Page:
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Concept Art Writing Prompt: A Boy And His BigDog

Illustration for article titled Concept Art Writing Prompt: A Boy And His BigDog

This week's writing prompt comes from five minutes into the future, when soldiers go into the field with quadruped robots. What kind of story will you tell about this pair?

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A Boy and His Dog is by one of our favorite concept artists, Sandara. If you dig Sandara's artwork, you can buy her products through Society6 or Zazzle. BigDog, on the other hand, is the creation of Boston Dynamics.

As always, we invite you to come up with a story inspired by this image and post it in the comments.

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laurendavis
Lauren Davis

Aspen knew Rover wasn't alive. This was his third transport mission with Bravo-Delta-015, but he still winced every time the robot seemed to stumble in the sand and silently cheered when it managed to scramble up a particularly steep dune. And when he decided it was time to set camp that night, he scratched it by an imaginary ear and whispered, "That's enough for today, pretty lady."

He positioned Rover in its dormant position next to his tent, and leaned against its body as he tore open an MRE. "You like the stars, Ro?" he asked as Venus winked into view. "When I was a kid, all I wanted was to go into space." He laughed and nearly coughed back up a mouthful of chili. "My mom thought it was too dangerous, I guess because of the Challenger, maybe? But sometimes I look up there and I think, the worst thing that happens in space is you die. Or maybe you accidentally kill the mice you're experimenting on. Lot worse things can happen then dying."

He tucked the wrapper away and tilted his head back. "You probably got cousins up there, Ro, fixing space stations and flying ships around." He paused, then nodded, as if listening to an inaudible voice. "Yeah, you're right. Time to hit the hay." He pulled a blanket from one of Rover's saddlebags and kissed the robot's snout. "Sweet dreams, pretty lady."

Aspen woke to the sounds of baying in the darkness and bolted upright. His mind raced back to that night on base when two dogs—their hairless skin weeping red and their ribs prodding from their chests—had wandered on base and attacked Jacoby's German Shepherd. Jacoby's arm was mangled by the time he'd fought them off, but it was the rabies that ultimately killed him.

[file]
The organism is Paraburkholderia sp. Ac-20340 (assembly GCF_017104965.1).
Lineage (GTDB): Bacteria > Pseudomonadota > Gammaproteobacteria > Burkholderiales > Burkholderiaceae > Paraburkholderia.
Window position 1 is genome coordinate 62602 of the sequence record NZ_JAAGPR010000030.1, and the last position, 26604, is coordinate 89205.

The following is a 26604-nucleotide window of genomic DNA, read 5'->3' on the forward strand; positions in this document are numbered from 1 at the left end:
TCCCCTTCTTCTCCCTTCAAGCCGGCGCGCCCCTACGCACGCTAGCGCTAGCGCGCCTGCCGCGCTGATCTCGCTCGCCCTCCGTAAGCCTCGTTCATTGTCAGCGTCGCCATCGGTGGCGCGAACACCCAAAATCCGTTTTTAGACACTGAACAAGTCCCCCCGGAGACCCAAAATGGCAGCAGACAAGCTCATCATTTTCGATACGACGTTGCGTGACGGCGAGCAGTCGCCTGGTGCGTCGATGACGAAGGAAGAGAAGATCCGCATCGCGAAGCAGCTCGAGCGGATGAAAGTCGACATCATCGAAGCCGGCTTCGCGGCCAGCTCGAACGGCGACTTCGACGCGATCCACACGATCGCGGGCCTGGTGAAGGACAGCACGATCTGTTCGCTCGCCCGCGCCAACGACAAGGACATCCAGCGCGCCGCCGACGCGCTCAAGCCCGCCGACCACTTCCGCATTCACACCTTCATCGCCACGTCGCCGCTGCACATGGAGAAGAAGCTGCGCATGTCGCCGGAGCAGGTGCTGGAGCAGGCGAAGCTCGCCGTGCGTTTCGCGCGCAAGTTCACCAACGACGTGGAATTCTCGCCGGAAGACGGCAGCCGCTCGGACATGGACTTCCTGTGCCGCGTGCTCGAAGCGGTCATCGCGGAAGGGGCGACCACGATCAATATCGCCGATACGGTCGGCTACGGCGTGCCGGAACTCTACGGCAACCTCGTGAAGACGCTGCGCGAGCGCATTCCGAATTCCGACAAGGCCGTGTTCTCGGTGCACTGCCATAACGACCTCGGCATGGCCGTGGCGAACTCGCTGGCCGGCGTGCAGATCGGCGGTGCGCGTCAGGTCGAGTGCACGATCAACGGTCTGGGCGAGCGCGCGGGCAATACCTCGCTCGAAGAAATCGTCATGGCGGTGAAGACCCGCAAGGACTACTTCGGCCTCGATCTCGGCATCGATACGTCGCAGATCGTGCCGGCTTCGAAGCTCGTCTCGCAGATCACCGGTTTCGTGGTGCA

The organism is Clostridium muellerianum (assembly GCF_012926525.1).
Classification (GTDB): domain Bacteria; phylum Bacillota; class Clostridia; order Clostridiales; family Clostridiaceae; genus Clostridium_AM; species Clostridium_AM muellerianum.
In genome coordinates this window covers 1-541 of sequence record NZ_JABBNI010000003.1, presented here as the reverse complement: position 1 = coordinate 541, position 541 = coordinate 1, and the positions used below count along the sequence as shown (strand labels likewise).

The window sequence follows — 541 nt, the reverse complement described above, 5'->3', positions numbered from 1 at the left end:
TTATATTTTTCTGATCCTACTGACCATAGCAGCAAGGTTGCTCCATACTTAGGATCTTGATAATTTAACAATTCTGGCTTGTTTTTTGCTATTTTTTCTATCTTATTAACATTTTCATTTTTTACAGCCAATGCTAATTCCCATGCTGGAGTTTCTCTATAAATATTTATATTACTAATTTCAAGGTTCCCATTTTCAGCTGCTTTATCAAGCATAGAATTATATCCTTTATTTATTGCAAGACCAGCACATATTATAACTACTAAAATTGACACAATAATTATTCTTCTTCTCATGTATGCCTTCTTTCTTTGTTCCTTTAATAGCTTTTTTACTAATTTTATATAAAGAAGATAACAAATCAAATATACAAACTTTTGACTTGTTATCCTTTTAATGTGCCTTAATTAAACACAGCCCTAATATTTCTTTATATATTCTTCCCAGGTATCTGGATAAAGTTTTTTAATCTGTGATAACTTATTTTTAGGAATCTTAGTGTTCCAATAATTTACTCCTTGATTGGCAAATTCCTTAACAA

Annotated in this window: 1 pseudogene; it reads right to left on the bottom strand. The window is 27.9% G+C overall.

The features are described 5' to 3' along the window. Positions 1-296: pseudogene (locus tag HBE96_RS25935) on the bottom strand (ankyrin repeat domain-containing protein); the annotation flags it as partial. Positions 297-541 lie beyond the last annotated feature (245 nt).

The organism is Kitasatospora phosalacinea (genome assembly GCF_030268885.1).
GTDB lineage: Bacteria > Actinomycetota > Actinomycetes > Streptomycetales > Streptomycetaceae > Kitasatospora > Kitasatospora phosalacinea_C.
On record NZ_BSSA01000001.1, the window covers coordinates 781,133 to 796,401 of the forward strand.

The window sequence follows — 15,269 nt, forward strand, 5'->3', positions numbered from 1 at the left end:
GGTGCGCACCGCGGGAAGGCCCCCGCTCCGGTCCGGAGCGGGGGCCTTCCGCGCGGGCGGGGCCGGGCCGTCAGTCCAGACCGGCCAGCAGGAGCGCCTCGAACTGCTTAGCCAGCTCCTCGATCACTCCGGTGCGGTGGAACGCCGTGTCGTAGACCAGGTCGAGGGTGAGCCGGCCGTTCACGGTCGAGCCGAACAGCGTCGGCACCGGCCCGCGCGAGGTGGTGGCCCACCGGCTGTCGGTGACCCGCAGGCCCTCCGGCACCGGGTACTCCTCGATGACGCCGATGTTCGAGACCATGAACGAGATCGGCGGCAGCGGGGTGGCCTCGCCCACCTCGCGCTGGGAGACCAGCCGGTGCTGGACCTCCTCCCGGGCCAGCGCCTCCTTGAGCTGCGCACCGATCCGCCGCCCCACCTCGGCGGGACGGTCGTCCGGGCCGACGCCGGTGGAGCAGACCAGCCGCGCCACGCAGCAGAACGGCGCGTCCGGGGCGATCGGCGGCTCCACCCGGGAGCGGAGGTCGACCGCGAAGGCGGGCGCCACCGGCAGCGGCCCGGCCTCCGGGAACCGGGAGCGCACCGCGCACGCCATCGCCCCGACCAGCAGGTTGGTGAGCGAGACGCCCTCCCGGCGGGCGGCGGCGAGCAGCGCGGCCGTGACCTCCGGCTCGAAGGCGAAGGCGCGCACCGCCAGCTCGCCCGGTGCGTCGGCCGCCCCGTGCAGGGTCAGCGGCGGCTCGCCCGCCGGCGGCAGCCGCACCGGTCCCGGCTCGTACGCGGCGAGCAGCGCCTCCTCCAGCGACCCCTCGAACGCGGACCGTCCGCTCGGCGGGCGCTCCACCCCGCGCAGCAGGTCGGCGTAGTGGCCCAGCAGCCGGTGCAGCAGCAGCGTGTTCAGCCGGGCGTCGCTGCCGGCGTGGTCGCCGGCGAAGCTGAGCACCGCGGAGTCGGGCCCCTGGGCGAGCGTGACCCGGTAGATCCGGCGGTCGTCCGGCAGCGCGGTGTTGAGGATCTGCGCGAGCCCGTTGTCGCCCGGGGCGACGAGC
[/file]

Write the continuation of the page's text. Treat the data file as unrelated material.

Aspen slipped out of his tent, rifle in hand. He crept behind Rover's prone form. "Rover, up," he whispered, and the robot stretched its four legs into standing position, the whirring of its joints barely breaking the silence of the night. Aspen perched the rifle on Rover's back and aimed it into the darkness.

A figure shot up, howling. Aspen took one shot, and as the figure fell, small forms around it scattered. It took him a moment to register that they walked on two legs, not four. He fumbled for a glow stick and snapped it on, walking toward the fallen figure. It was a child. His small body was still now. A long strip of fabric, shaped like a dog's tail, was tucked into his pants. Aspen thought back to the howling. Not dogs, he realized. A children's game.

His heart pounding, Aspen stumbled back to Rover. He pounded his fist against the robot's body, gasping back a strangled sob. He rolled up his tent and heaved it into one of Rover's bags. "Quickly, quickly," he whispered and the robot followed him away from the body and the footprints of tiny children.

Aspen shivered through the rest of the night, although not from the cold. When the sun broke across the horizon, he ordered Rover to stop. He pulled out his rifle again, trembling this time, and even though he knew Rover wasn't alive, he shot the robot between its imaginary eyes.